Battle Ground Public Schools plans February levy vote

It would replace the current four-year Maintenance and Operations levy, which expires after next year

BATTLE GROUND — Voters in Battle Ground will likely get to decide next February whether to approve a new Maintenance and Operations Levy for the school district.

The current M&O Levy, which was approved by 53.69 percent of voters in 2017 will expire at the end of next year.

Battle Ground High School. File photo
Battle Ground High School. File photo

That levy was approved at $3.66 per $1,000 of assessed home value, though the McCleary basic education funding package approved by the Washington legislature in 2018 capped collections at $1.50 per $1,000 in 2019. 

For 2020, that rate cap was increased to $2.50 per $1,000, which the district’s Board of Directors voted to enact for the final two years of the levy in order to raise $14 million for capital projects.

The proposed replacement M&O Levy would reduce the current collection rate to $1.95 per $1,000 for the first year, then increase to $2.20 in the final three years.

That would raise an estimated $25 million in 2022, $29.2 million in 2023, $30.4 million in 2024, and $31.6 million in the final year, assuming property values increase by an average of four percent each year.

The district would use an estimated $300,000 per year of ending fund balance to close the budget gap, assuming the state continues to provide levy equalization amounts similar to this school year.

The proposed budget would also spread approximately $4 million in capital improvement projects across four years, in order to reduce up front expenses.

A worksheet on a proposed Maintenance & Operations Levy for Battle Ground Public Schools. Courtesy Battle Ground Public School District
A worksheet on a proposed Maintenance & Operations Levy for Battle Ground Public Schools. Courtesy Battle Ground Public School District

Even with the current $2.50 local levy, the district is quick to point out their overall tax burden remains among the lowest for schools in Clark County. 

That burden would go lower in 2023, with the expiration of an existing building bond costing taxpayers $0.58 per $1,000. The district has chosen not to seek supplemental technology or capital levies, similar to Vancouver or Evergreen Public Schools.

Overall, if approved the district’s local tax would be approximately $2.53 in 2022, and $2.78 in the final three years of the levy, assuming no new building bond is run or approved. That would still be lower than the current rate of $3.08, which is lowest among districts fully in Clark County.

“No matter when we run it, we need to pass it,” said Shelly Whitten, the district’s assistant superintendent of human resources during a work session on the levy this week. “So I would just advocate for us thinking through all the implications of those things and making the best decision we can, because we don’t have a crystal ball.”

Should the levy fail to pass in February, the district could face difficult decisions when it comes to staffing, without knowing whether a follow-up levy could potentially be approved in April.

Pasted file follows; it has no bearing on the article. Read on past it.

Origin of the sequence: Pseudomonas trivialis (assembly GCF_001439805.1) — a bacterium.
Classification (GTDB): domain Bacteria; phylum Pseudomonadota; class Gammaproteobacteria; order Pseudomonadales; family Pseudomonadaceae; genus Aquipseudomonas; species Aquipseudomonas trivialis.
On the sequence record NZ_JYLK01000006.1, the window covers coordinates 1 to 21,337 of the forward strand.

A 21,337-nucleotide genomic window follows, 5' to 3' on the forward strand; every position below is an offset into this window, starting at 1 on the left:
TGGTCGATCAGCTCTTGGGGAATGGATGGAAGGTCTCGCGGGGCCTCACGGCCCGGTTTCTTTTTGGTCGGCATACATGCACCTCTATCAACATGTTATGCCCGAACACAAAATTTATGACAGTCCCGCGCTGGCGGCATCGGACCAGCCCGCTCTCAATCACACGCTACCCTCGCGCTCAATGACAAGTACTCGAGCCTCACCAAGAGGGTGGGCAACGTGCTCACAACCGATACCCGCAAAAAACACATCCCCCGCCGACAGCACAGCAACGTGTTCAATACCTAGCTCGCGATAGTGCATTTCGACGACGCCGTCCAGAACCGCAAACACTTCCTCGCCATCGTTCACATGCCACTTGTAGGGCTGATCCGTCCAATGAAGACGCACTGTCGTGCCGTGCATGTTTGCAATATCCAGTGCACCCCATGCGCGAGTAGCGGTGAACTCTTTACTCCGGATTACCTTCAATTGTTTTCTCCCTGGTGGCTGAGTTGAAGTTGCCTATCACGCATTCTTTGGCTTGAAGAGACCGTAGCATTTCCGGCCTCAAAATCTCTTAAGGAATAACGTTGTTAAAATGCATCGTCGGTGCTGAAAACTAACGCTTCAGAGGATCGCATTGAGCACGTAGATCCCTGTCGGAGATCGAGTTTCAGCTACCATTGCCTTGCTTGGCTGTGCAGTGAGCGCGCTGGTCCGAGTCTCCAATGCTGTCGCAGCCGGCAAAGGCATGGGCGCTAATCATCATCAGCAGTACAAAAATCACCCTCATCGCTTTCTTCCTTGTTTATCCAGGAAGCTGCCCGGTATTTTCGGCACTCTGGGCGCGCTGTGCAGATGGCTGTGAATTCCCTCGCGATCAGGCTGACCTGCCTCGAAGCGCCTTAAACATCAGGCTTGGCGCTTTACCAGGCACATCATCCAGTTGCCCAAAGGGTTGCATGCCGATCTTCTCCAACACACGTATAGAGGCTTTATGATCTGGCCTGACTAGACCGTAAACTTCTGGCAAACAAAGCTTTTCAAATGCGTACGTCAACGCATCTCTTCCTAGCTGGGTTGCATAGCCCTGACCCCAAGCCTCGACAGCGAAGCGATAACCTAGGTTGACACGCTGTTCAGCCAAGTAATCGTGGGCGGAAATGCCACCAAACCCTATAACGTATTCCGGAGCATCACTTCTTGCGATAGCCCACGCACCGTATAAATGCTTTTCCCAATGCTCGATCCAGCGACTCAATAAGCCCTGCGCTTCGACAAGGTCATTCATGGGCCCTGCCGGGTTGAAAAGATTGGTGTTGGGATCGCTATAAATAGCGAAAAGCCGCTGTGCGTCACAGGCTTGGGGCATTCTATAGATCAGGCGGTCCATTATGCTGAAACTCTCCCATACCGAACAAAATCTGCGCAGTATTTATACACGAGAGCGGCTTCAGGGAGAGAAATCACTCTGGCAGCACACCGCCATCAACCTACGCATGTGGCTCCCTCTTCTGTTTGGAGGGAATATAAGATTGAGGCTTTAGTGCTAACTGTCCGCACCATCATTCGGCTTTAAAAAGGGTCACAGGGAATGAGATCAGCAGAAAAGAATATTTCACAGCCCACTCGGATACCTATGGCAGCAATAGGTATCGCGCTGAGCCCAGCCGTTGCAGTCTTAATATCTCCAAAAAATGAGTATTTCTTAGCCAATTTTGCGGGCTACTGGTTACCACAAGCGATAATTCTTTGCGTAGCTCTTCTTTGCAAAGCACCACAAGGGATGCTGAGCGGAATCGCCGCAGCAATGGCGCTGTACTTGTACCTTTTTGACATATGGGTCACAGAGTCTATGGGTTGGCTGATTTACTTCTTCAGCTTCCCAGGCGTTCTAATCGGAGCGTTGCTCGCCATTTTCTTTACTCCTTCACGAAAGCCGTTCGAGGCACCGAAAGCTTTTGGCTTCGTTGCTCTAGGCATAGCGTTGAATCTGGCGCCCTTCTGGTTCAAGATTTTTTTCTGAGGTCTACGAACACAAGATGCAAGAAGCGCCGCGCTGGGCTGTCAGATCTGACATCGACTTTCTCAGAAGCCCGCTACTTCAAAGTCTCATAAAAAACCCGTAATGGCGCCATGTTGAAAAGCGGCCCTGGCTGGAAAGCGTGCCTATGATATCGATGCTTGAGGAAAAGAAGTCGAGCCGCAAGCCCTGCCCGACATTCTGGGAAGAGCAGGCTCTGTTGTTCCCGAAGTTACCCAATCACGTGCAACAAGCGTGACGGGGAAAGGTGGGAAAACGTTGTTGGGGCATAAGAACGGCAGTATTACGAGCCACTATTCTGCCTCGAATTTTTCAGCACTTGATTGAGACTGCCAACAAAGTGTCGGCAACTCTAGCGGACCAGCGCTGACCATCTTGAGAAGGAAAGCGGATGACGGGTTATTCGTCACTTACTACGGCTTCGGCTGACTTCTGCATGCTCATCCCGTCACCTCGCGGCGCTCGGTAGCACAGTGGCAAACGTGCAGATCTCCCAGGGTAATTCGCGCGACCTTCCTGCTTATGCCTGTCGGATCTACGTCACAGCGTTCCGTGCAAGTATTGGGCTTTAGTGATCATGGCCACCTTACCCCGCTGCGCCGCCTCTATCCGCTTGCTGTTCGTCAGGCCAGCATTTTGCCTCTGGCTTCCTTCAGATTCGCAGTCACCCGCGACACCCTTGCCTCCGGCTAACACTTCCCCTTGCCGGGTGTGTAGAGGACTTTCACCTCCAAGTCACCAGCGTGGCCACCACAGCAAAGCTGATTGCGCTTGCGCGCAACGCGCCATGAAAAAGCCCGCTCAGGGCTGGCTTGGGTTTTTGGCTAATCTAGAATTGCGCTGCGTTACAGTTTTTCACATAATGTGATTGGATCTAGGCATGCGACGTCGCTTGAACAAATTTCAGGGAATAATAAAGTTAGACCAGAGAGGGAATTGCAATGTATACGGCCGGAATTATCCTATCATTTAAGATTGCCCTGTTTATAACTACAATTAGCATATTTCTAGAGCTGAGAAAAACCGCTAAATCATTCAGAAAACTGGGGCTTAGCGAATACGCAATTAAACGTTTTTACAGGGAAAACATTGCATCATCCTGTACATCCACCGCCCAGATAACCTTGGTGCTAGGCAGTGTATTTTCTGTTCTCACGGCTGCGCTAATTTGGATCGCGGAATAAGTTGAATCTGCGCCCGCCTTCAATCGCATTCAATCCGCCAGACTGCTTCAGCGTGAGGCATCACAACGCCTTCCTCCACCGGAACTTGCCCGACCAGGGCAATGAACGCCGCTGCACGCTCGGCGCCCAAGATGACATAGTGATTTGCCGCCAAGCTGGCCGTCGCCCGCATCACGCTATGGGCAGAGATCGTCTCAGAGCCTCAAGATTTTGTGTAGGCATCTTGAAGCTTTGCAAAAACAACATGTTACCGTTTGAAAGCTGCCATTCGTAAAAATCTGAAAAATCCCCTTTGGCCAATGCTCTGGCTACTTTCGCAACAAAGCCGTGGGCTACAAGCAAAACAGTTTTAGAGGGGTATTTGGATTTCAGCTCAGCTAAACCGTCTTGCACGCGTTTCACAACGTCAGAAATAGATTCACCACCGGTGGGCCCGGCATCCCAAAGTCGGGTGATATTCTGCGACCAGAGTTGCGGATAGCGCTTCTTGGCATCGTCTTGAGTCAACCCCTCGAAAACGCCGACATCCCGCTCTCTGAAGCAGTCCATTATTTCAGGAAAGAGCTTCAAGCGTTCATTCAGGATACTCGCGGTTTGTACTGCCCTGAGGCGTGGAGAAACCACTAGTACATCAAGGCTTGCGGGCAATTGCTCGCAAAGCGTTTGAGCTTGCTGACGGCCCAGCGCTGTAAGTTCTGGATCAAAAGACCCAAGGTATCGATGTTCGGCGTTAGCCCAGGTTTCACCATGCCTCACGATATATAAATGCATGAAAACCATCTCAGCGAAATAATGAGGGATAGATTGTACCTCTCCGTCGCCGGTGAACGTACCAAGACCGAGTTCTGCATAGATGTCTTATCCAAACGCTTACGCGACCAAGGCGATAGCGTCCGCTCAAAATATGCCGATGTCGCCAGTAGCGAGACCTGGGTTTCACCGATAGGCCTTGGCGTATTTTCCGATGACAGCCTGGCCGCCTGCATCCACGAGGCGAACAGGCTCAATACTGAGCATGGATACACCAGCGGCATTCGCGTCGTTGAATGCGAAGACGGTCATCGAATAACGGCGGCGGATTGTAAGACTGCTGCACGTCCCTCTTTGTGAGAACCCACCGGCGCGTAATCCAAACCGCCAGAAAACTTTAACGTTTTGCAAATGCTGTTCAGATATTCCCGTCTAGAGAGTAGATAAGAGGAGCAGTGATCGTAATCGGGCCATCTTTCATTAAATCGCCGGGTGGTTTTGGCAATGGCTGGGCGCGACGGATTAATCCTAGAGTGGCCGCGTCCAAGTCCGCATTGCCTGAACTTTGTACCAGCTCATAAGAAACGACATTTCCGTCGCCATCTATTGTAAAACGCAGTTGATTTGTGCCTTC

“I think the biggest thing, regardless of when we do it, is it just really has to be communicated well how this is less than it is now,” said Director Jackie Maddux. “And it’s still needed. And I think that’s the hardest part for anybody to come across to our community when all those kids are at home.”

The board considered pushing the levy vote until April, assuming it would give more time for students to return to classrooms. With fully online instruction, parents could be tempted to wonder why the school needs the money right now.

Two things tipped the board into looking at February. 

First, Camas School District is set to run their own levy, which is likely to be closer to the full $2.50. Several board members noted that might give Battle Ground room to show the relative affordability of their own levy request when measured against Camas. The districts would also be able to share the cost of putting the levy on the ballot.

A February date also gives the district time to regroup if voters fail to pass the levy, and either rework the request or spend more time selling the need.

While the state’s McCleary decision largely capped the amount districts can use local levy dollars to augment teacher pay, districts use the funding to provide additional staffing beyond the state’s basic model. 

Generally, that includes additional school nurses, special education instructors, and elective classes, such as the Career and Technical Education programs.

Battle Ground has also chosen to roll most of their capital improvements into the levy, rather than seek a supplemental levy. 

The district was able to fund $14 million of improvements this year, thanks to the legislature’s decision to raise the local levy cap. Those were projects that would have been funded through a building bond, which failed to pass in 2018, prompting a restructuring of boundaries in order to ease overcrowding at schools in the southern part of the district.

The board will be presented with a final proposal at a future meeting, during which they will need to vote on approving the levy for the February ballot.